‘September, in Irish Seacht mí, ie “the seventh month,” also, Mi Meadhin Fómhair, ie “the middle month of harvest,” No one will think of contracting marriage in harvest because of the old saying: “The sheaf that is bound in the Harvest will be opened in the Spring.” An Irish couplet also thus refers to the season thus:
“The raven croaks in the harvest,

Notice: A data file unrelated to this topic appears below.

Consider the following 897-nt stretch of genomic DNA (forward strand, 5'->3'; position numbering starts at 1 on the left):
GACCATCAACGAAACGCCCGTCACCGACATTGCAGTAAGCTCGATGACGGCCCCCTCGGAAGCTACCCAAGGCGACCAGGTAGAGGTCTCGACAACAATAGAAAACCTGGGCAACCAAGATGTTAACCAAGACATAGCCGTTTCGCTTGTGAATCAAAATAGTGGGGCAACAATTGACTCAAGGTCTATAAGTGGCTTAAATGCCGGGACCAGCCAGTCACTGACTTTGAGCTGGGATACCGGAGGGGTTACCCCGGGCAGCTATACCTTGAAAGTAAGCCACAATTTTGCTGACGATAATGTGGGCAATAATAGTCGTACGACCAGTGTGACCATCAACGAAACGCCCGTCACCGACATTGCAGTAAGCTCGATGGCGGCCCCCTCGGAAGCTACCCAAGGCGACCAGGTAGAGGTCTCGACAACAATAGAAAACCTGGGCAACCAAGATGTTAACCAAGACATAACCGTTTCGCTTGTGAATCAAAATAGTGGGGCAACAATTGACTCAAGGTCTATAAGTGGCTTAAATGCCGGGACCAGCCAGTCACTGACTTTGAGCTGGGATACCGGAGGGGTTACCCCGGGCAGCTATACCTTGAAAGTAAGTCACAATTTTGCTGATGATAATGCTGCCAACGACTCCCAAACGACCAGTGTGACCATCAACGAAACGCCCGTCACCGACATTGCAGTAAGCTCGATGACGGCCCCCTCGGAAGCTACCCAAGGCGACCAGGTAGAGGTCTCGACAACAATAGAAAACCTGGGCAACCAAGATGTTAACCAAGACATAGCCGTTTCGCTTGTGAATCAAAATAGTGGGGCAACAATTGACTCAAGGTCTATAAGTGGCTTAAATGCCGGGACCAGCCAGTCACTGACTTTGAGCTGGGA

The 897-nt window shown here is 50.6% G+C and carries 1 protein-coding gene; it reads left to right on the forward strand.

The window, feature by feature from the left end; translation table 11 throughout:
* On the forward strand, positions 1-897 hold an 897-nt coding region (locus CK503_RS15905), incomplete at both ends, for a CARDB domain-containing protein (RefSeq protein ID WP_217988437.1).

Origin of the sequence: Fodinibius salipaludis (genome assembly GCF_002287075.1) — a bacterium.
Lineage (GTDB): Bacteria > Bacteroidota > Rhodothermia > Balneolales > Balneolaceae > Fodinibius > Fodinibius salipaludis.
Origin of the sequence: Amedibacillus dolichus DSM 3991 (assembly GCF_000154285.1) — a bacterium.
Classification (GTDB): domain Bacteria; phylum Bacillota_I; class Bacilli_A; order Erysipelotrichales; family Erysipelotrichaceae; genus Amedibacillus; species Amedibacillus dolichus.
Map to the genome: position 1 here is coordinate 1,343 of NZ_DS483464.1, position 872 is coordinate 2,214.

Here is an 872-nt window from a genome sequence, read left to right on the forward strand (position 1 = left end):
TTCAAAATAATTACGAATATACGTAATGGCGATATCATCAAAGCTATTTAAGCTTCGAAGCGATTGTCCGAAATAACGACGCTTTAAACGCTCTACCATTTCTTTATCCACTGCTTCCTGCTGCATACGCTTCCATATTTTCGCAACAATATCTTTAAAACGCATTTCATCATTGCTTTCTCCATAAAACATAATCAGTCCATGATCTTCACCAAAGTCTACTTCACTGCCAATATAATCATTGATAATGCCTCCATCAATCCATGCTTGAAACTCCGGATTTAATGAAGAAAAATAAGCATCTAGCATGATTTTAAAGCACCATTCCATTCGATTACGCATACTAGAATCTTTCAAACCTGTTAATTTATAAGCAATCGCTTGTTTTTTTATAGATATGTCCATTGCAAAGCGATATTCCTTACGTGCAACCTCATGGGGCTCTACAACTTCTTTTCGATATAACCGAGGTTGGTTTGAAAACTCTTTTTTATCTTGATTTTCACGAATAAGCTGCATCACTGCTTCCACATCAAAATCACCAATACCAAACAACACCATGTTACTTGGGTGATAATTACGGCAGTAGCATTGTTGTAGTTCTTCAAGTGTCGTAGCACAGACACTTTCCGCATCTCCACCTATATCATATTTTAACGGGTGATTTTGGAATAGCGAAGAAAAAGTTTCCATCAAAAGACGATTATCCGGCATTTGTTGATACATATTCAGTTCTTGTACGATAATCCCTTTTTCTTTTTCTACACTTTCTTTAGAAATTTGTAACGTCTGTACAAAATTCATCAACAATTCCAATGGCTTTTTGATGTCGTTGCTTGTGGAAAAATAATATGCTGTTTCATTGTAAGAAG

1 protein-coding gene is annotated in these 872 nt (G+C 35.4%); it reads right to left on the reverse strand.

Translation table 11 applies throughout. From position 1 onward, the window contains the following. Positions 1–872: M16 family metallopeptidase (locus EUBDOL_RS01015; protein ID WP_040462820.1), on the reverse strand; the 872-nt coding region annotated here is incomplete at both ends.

And the scald crow in the spring.”
Especially at this time the lover of nature, while taking a ramble will note the large number of small spiders floating on the air. These are known as Damhán ealla in Irish, and are supposed to protend that (like another Santa Claus) whoever they alight on will receive a new article of apparel, hat, coat, cloak, shawl or other garment, as the case may be. Consequent on being “lucky messangers” they are not interfered with.’
Journal of the Cork Historical and Archaeological Society, 1897.